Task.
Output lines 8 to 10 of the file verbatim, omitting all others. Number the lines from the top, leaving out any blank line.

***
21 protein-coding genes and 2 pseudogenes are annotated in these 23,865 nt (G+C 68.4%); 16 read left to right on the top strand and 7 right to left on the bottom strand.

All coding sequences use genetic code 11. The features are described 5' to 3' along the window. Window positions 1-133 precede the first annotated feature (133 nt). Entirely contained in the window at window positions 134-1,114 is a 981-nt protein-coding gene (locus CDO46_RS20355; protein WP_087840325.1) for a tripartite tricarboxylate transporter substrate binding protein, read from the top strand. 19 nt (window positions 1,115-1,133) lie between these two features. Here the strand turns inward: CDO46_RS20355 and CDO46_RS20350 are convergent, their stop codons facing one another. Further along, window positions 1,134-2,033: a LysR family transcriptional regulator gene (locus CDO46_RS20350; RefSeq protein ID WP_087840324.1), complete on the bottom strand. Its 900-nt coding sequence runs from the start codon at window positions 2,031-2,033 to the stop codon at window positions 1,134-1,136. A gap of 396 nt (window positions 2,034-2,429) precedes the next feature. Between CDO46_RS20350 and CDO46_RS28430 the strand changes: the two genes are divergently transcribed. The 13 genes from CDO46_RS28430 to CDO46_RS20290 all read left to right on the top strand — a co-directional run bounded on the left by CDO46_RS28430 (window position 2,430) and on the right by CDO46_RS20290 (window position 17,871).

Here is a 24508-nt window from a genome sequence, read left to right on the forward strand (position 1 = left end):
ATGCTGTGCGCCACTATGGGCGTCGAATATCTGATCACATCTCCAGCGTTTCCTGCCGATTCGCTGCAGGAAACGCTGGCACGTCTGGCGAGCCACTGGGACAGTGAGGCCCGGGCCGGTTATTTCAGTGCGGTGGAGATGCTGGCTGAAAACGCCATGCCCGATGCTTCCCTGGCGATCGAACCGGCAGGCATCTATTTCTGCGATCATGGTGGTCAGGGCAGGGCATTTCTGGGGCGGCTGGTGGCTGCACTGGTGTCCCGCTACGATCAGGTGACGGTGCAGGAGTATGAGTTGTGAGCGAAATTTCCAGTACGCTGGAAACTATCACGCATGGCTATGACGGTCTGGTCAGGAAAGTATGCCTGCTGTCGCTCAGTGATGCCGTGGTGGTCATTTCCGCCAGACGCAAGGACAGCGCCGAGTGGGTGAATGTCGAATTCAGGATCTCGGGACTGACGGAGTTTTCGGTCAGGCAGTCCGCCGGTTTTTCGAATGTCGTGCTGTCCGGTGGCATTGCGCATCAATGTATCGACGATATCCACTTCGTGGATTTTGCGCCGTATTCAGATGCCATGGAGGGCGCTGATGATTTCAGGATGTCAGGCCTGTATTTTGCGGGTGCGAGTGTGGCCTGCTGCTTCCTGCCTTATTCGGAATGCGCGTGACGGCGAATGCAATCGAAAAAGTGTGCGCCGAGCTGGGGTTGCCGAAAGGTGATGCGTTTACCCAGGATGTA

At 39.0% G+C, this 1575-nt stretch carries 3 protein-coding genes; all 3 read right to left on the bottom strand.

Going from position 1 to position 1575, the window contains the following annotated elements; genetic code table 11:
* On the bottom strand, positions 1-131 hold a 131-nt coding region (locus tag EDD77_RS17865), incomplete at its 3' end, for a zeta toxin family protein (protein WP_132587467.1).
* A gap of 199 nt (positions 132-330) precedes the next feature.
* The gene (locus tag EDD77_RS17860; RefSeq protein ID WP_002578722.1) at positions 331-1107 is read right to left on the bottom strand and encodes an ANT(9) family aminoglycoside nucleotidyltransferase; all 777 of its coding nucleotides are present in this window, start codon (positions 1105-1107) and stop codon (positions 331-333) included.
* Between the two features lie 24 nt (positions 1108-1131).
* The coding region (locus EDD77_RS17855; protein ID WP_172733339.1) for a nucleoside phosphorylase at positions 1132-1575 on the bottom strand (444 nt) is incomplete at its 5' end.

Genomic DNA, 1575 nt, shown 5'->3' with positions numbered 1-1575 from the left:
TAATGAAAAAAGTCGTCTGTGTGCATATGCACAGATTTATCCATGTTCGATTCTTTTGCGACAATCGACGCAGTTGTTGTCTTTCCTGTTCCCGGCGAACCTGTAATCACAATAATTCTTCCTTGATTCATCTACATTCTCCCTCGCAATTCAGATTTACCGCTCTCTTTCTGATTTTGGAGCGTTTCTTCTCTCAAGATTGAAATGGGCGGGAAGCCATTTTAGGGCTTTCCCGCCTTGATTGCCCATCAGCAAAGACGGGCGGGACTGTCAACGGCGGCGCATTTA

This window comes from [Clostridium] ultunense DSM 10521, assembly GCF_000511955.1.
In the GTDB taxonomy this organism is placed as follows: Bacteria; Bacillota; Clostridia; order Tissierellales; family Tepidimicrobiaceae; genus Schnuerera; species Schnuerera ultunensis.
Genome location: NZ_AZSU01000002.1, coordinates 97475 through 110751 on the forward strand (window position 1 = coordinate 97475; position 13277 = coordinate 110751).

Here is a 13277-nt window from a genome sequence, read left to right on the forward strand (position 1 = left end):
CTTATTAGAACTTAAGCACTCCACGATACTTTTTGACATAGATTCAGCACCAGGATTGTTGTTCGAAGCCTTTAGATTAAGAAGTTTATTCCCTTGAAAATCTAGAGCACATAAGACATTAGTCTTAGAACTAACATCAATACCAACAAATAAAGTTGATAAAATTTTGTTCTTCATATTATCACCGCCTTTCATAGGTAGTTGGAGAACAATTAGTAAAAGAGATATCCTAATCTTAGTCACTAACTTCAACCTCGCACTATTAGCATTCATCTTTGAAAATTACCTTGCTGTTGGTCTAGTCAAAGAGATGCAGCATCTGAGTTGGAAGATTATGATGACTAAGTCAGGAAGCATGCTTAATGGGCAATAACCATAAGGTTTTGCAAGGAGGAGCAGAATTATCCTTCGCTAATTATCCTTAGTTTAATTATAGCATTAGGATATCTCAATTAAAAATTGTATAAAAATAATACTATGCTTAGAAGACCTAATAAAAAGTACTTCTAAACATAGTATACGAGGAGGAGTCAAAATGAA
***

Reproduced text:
* A gap of 199 nt (positions 132-330) precedes the next feature.
* The gene (locus tag EDD77_RS17860; RefSeq protein ID WP_002578722.1) at positions 331-1107 is read right to left on the bottom strand and encodes an ANT(9) family aminoglycoside nucleotidyltransferase; all 777 of its coding nucleotides are present in this window, start codon (positions 1105-1107) and stop codon (positions 331-333) included.
* Between the two features lie 24 nt (positions 1108-1131).